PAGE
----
Detection of ultra low concentrations of clincal targets, such as lung and other cancers may become easier thanks to a new technique in Magnetic Resonance Imaging dubbed "Hyper-SAGE".
Development of Hyper-SAGE was led by one of the world's foremost authorities on MRI technology, Alexander Pines, a chemist who holds joint appointments with the Lawrence Berkeley National Laboratory (Berkeley Lab) and the University of California, Berkeley. The key to this technique is xenon gas that has been zapped with laser light to "hyperpolarize" the spins of its atomic nuclei so that most are pointing in the same direction.
"By detecting the MRI signal of dissolved hyperpolarized xenon after the xenon has been extracted back into the gas phase, we can boost the signal's strength up to 10,000 times," Pines says. "It is absolutely amazing because we're looking at pure gas and can reconstruct the whole image of our target. With this degree of sensitivity, Hyper-SAGE becomes a highly promising tool for in vivo diagnostics and molecular imaging."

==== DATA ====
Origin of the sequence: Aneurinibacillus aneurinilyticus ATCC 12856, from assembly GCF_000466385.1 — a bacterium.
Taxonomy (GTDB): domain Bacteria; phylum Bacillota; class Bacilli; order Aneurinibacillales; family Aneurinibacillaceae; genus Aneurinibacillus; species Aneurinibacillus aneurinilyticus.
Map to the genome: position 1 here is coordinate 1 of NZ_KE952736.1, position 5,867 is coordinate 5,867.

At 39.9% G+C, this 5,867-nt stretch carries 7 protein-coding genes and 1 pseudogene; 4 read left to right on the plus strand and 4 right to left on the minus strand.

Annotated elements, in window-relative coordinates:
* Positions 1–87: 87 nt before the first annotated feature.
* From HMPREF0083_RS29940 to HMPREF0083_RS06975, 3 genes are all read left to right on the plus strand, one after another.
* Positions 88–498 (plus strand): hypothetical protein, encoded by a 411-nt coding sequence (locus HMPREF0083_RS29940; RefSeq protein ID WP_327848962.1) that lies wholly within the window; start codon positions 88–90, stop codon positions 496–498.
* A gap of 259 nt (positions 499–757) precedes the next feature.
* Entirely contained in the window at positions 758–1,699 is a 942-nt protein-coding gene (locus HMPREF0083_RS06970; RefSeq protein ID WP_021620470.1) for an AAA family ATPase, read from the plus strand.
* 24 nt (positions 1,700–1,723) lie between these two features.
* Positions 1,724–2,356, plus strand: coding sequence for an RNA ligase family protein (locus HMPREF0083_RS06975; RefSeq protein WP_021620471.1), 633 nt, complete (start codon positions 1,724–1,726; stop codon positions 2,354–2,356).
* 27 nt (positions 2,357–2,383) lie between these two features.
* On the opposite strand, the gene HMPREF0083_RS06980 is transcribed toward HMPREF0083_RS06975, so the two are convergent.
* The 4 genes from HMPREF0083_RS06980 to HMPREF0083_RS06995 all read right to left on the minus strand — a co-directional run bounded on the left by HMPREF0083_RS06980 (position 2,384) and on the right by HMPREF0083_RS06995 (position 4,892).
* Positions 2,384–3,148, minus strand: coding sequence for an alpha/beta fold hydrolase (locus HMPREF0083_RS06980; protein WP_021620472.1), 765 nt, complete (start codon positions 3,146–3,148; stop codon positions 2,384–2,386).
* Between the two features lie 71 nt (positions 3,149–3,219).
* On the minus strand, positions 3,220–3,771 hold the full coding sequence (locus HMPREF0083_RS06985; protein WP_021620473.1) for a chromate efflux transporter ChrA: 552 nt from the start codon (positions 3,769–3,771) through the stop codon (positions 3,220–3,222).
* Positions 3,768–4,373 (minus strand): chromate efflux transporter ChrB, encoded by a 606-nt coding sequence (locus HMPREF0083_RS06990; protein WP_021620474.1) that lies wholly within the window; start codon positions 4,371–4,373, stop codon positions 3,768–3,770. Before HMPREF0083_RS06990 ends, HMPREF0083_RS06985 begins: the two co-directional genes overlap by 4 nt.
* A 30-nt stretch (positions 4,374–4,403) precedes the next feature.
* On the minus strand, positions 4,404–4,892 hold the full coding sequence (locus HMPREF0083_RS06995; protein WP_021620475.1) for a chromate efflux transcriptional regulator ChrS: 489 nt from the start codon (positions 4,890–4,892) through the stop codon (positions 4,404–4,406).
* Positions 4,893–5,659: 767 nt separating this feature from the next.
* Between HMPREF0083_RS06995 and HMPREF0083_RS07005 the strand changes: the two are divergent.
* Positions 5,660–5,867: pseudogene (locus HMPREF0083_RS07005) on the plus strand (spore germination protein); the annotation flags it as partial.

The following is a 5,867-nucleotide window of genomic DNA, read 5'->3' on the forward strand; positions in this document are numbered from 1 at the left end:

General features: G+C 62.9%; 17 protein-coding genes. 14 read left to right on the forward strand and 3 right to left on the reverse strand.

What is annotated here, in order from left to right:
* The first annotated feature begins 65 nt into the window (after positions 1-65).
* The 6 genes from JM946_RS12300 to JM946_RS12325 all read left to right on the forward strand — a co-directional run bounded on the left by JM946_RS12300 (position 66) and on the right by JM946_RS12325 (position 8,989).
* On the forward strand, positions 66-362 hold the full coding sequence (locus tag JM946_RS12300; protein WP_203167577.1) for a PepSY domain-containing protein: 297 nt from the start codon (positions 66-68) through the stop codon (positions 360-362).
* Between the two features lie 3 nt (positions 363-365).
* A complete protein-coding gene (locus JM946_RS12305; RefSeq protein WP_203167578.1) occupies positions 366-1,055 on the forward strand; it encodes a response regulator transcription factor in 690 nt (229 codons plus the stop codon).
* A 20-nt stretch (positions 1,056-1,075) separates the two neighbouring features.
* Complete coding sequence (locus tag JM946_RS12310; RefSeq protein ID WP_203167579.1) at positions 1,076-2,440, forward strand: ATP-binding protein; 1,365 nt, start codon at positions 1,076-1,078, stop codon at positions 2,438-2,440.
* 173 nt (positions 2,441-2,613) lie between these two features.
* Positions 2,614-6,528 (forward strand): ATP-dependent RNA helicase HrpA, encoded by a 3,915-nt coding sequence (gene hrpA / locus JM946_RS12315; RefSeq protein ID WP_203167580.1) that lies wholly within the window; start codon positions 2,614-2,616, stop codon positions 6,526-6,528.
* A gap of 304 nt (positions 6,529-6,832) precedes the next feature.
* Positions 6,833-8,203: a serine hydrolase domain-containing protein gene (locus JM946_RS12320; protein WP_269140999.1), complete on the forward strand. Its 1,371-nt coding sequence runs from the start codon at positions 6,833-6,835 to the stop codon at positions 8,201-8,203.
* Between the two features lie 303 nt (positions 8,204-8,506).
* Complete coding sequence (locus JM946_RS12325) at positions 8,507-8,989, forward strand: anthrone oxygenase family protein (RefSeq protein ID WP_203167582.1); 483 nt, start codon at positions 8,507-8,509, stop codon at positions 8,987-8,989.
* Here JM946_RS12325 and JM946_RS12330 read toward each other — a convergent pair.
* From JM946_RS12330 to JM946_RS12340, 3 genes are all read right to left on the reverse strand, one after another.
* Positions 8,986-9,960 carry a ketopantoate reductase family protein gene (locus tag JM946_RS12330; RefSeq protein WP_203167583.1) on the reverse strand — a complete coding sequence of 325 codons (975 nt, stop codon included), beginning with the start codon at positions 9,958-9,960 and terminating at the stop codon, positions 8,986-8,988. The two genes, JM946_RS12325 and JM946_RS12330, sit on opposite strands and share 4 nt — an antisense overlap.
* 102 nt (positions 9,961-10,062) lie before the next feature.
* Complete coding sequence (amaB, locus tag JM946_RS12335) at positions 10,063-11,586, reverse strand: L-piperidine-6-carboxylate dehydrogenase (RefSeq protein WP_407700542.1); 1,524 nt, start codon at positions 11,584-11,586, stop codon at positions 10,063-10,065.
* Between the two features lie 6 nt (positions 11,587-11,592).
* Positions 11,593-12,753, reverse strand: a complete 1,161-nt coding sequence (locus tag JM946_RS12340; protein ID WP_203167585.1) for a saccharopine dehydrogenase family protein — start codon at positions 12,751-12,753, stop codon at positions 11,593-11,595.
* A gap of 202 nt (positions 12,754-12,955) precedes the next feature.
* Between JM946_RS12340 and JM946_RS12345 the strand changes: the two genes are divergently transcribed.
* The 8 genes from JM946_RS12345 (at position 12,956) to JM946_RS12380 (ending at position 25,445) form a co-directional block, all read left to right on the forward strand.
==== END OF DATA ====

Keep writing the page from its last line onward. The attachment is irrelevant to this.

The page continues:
MRI is a painless and radiation-free means of obtaining high quality three-dimensional tomographical images of internal tissue and organs. It is especially valuable for optically opaque samples, such as blood. However, the application of MRI to biomedical samples has been limited by sensitivity issues. For the past three decades, Pines has led an on-going effort to find ways of enhancing the sensitivity of MRI and its sister technology, nuclear magnetic resonance (NMR) spectroscopy. Hyper-SAGE, the latest development, represents a significant new advance for both technologies, according to Xin Zhou, a member of Pines' research group.